Heating stoves are a great example of how a back to basics approach can save money and energy while decorating your home with a charmingly traditional - or surprisingly modern - accessory. But not just any old stove will do. According to the U.S. Environmental Protection Agency, older, uncertified wood-burning stoves (those manufactured before 1990) aren't up to today's efficiency and pollution standards: they release 15 to 30 grams of smoke per hour, versus two to seven grams in newer, EPA-certified models. Newer models also use 1/3 less wood and decrease harmful air particles by 70%.
Electricity, gas, and pellet-fueled designs offer even greater efficiencies and conveniences, including:
- Efficient zone (i.e. specific room) heating that can cut fuel bills by as much as 40%
- Renewable, cleaner-burning biofuels that are better for the environment
- The anytime option of decorative, heat-free flames
- Simple, ventless setup
In just a second, we'll cover some of the most important benefits and unique features of the four primary heating stove fuel sources. But first, a quick word on types.
Do you have an existing fireplace? Do you prefer the sensory experience of a real wood-burning fire? If so, a fireplace insert may be a better option than a freestanding stove. An insert can improve the efficiency of older fireplaces and, if it's well fitted, can be almost as efficient as a new freestanding heater. Professional installation (and pre-installation chimney sweeping) is strongly recommended. An existing fireplace could also house an electric, gas, or pellet-fueled insert should you prefer switching to a cleaner-burning fuel.
The stoves at Hayneedle are fueled by electricity, gas, wood, and pellets. Here's a quick guide to what each type has to offer.
What's not to like about electric? Not much. This is a great choice if you're looking for low-cost zone heating, no-hassle setup (including totally safe ventless operation), easy portability from one room or floor to another, and even remote-controlled operation, all in one very affordable heater.
Aesthetically, electric is also a great choice. These stoves are designed in rustic, traditional, and strikingly modern styles, and feature realistic 3D flames that create a much cozier ambiance than ordinary space heaters. What's more, because the "flame" is created by LED bulbs, you can choose to operate an electric stove as flame only, heat only, or flame with heat.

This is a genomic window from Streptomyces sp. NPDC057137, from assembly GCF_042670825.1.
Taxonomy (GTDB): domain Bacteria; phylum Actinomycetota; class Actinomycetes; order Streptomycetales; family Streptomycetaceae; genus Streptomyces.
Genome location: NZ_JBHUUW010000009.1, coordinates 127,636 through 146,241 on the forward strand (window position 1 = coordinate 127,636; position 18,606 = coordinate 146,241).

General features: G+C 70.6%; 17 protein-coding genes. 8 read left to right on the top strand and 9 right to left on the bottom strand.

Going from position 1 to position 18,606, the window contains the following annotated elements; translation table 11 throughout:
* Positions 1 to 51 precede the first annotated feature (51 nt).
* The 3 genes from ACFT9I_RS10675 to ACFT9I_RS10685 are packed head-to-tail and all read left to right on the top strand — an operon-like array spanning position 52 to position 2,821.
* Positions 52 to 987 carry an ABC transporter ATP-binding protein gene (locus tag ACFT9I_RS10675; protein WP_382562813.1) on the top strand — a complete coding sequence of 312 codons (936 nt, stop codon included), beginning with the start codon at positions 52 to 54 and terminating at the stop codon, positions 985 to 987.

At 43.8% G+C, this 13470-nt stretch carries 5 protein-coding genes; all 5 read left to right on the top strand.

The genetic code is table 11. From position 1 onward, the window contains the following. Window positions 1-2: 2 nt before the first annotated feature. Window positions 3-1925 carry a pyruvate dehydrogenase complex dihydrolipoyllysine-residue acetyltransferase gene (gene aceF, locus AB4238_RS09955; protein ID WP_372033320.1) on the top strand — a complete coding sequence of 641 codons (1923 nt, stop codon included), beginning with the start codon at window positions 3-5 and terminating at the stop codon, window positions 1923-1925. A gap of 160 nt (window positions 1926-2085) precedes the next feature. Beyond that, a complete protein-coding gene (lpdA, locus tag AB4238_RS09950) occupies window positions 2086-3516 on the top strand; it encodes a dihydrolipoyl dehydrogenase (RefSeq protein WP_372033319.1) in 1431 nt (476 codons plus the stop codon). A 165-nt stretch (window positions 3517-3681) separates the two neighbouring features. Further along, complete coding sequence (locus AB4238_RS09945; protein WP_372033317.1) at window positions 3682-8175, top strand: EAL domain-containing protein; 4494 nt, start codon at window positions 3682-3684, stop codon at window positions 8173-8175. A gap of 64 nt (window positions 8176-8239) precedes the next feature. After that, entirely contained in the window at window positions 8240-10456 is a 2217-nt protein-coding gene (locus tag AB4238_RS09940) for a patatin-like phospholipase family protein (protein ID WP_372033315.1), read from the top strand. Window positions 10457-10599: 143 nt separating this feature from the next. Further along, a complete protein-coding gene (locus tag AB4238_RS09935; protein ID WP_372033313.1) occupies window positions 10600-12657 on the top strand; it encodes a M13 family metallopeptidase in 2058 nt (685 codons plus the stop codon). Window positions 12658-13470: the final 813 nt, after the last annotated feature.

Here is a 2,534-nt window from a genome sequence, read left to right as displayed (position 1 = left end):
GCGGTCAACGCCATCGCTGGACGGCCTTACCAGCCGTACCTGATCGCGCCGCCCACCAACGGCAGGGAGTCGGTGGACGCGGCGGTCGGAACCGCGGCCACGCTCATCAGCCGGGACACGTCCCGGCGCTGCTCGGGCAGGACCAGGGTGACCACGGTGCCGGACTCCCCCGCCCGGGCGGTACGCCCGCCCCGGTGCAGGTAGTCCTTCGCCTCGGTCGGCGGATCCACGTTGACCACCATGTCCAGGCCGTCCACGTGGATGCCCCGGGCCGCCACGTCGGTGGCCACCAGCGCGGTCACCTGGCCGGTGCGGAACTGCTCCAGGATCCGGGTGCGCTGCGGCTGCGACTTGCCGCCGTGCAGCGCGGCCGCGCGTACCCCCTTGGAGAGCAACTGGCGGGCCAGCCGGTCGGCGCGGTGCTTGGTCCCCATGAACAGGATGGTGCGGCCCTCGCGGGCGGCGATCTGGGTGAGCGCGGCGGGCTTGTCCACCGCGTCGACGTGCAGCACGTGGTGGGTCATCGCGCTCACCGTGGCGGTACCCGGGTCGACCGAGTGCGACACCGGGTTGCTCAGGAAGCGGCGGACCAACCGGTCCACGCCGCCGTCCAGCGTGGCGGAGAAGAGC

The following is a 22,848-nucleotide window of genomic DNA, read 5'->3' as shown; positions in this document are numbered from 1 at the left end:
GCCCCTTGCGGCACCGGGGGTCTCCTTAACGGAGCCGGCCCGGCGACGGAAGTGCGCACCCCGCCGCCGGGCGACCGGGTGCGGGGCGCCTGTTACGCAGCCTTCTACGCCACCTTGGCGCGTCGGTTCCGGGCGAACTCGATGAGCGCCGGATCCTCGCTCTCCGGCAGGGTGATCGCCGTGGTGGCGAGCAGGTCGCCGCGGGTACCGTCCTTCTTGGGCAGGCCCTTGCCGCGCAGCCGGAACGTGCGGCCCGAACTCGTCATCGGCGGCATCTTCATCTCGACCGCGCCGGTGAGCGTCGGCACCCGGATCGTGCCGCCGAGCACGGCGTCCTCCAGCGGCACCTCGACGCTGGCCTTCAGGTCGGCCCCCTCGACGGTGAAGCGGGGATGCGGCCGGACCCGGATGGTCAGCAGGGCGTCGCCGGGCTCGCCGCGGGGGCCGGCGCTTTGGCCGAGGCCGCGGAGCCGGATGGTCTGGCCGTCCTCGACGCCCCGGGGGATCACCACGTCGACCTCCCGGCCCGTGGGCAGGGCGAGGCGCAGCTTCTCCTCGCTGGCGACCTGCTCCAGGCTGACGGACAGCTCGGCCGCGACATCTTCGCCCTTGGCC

Electric stove heaters cost pennies an hour to operate, and require only a standard outlet. However, if you're a traditionalist, advantages such as no venting, no fuel storage, and no ash disposal may not outweigh the absence of a real fire. The comparatively low BTU output is best for heating single rooms and small spaces.
For better or worse, the future of U.S. energy is natural gas, which is one reason why a gas heating stove is a smart long-term buy. The initial costs of purchase and installation will be higher than what you'd pay for an electric model, but in the long run, you'll save a lot of money on home heating bills.
Professional installation is recommended for gas stoves, which must be connected to a gas line and top-vented through a chimney or type B vent pipe or direct-vented through a wall (vent-free models are available, but they're somewhat controversial, and not legal in all states). Most run on natural gas, though conversion to propane is sometimes possible.
Other than energy savings, the benefits of gas include:
- Highly efficient, clean-burning fuel
- A higher BTU output and circulation blower for heating larger spaces
- Very easy operation and maintenance
- Large, dancing flames that are more like wood fires than LED "fires"
The traditional appeal of a wood flame isn't the only advantage that a wood-burning stove has to offer. Wood can be a comparatively low-cost fuel option, and the BTU output range is often higher than that of gas stoves.
The biggest disadvantages of wood are cleanup and installation. Simply put, consult a pro. You'll need a chimney exhaust, and there will be building regulations and insurance requirements to follow. An existing chimney may need to be relined to take full advantage of a new high-efficiency stove.
This is definitely the fastest-growing heating stove category. Stove pellets, which look kind of like rabbit food, are usually made from compressed sawdust or wood chips. Multi-fuel pellet stoves can safely burn many other types of biomass, including corn, cherry pits, and pellets made from waste paper or grass.
As of September 2013, the U.S. federal government offers a $300 tax credit for the purchase of pellet stoves that are 75% efficient, to promote the use of environmentally friendly energy sources. Pellets burn more efficiently than wood, producing more heat and less smoke. Ash is collected in a pan, which should be emptied every two weeks or so (the two pellet types, premium and standard, differ solely in their inorganic ash content). Ventilation is required, but a chimney is not necessary.
Based on the hopper size, a pellet stove could burn for a couple of days or so without refueling. A very small amount of electricity is needed for the feed mechanism that moves pellets from the manually filled hopper into the combustion chamber. Depending on the model, the temperature may be controlled via built-in thermostat, and most models offer automatic ignition. If you plan to use your stove as a primary or backup heating source, look for one with a battery system in case of power outage.